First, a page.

America has a great opportunity at this time for racial healing and racial reconciliation with Black Americans. Never before has America seen the vitriol in the Black community toward police officers and racism. The killing of George Floyd in Minnesota on May 25 in the middle of the day by an officer with his knee on his neck for nearly nine minutes while he was saying “I can’t breathe” 28 times sent a message to the world that America still has a race problem. This senseless murder was traumatic for Black Americans who viewed it on television.

Now is the time many say to address seriously the race problem in America. We see marches and protests in many cities in the U.S. with different races participating in them. We see slick television announcements from major companies proclaiming that Black Lives Matter. We see professional ballplayers asserting their independence by speaking about racism and its impact on their lives. We see that the Cleveland Indians, Atlanta Braves, Washington Redskins and the Kansas City Chiefs are contemplating a name change to their team in deference to Native Americans. We also see streets in New York, Washington, D.C., and other major cities with Black Lives Matter painted on them. I have noticed recently that 11 of the 15 New York Times best-sellers list of nonfiction books are about racism and Blacks including two by Ibram X Kendi. Most astonishing is the rush by some politicians and good-willed citizens to take down confederate statues and monuments.

We have been down this road in the past. One would think that the murders of innocent Black citizens and the overthrow of duly elected government with Black elected officials in 1898 in Wilmington by angry White citizens would be a period of reckoning in race relations. One would think that the Tulsa Race Massacre in 1921 where untold numbers of Black Americans were murdered and 35 blocks of Black businesses and homes were destroyed would have shocked the conscience of America. Furthermore, that time after the brutal murders of Emmett Till in 1955 in Mississippi and the murder of the three Black girls in Birmingham, Alabama, in 1963 and the three civil rights workers in Mississippi in 1964 should have been watershed moments for serious discussion about racism in America.

The recent murders of nine Blacks at Mother Emanuel AME church in Charleston, South Carolina, in 2015 by a White Supremacist resulted only in the removal of the Confederate flag from the grounds of the Capital and lots of thoughts and prayers from some of our political leaders. Another watershed moment should have been that period after the assassination of Dr. Martin Luther King Jr. in 1968.

Some might argue that bringing up past tragedies committed against Black Americans does not help at this time — that this is a time for healing. Perhaps the past is present because the issues facing Black Americans today are the same and the tragedies and atrocities are continuing even after the murder of George Floyd.

Painting with a broad stroke is not my intent. We know that Blacks have made a lot of progress in this country in the face of tremendous adversity. There are many Black millionaires and a few Black billionaires. Blacks have made great gains in the business, sports and entertainment industries. We know that many good White citizens who have throughout America’s history fought for equality and fairness for Black Americans. Many of those brave citizens were murdered because of their efforts. Furthermore, the passage of the 13th, 14th, and 15th amendments to our Constitution giving Blacks the right after the Civil War to vote, to freedom and to citizenship were efforts to right the wrong of slavery by honorable citizens. The Civil Rights bills of the 1960s were also efforts by a good white citizen and President Lyndon Johnson to address racism and White Supremacy. All of these great efforts have proven to be illusory because of the backlash by White Supremacist and silence from good Americans who were indifferent.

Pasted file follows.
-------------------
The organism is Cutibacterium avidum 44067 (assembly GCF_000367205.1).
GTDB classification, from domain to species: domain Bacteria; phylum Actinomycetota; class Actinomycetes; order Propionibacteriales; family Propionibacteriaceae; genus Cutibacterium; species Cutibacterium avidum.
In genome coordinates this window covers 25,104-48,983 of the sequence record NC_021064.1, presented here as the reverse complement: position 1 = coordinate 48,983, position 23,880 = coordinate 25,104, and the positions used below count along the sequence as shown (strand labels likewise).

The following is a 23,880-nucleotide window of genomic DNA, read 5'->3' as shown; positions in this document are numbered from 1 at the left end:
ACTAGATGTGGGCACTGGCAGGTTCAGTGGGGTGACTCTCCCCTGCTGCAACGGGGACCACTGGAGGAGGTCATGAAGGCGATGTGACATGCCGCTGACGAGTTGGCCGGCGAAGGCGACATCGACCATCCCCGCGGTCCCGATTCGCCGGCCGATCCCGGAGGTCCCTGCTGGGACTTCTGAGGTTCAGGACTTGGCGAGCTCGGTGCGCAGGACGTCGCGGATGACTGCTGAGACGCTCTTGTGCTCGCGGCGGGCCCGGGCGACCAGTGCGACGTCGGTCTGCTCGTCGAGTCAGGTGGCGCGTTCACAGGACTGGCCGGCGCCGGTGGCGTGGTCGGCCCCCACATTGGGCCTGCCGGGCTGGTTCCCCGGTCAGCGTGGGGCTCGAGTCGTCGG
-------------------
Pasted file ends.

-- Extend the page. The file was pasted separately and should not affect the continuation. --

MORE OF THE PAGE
The Kerner Commission established in 1967 made the following findings about the riots and state of Black American during the 1960s when it said that, “bad policing practice, a flawed justice system, unscrupulous consumer credit practices, high unemployment, voter suppression, poor and inadequate housing and other culturally embedded forms of racial discrimination converged to propel violent upheaval on the streets in Black neighborhoods.” It further stated that “White society is implicated in the Ghetto, White institutions created it, White institutions maintained it and White society condones it.” It further concluded that the U.S. was headed into two separate and unequal societies- one White and one Black. These findings fell on deaf ears and more silence from good citizens.

Let’s be clear about the predicament facing White America. How do you ask them to make changes to a society and a structure that has benefitted them for centuries? How do you ask them to share in America’s great wealth which was largely built with the Peculiar Institution that was bequeathed to them because of the color of their skin? How do you ask a White Supremacist to treat Blacks as equals when White Supremacy was taught to them from cradle to grave?

Today, I am hopeful that George Floyd’s untimely death just might be that time when America faces racism and bigotry with serious consideration. Robert F. Kennedy said that “each time a man stands up for an ideal or acts to improve the lot of others and strike out against injustice, he sends forth a ripple of hope, those ripples build a current that can sweep down the mightiest walls of oppression and resistance.”

It is time for America to “bind up its wounds” of racism, bigotry and White Supremacy and make this country what it ought to be-a beacon of hope for all Americans.

Randolph Baskerville is a retired judge who resides in Henderson.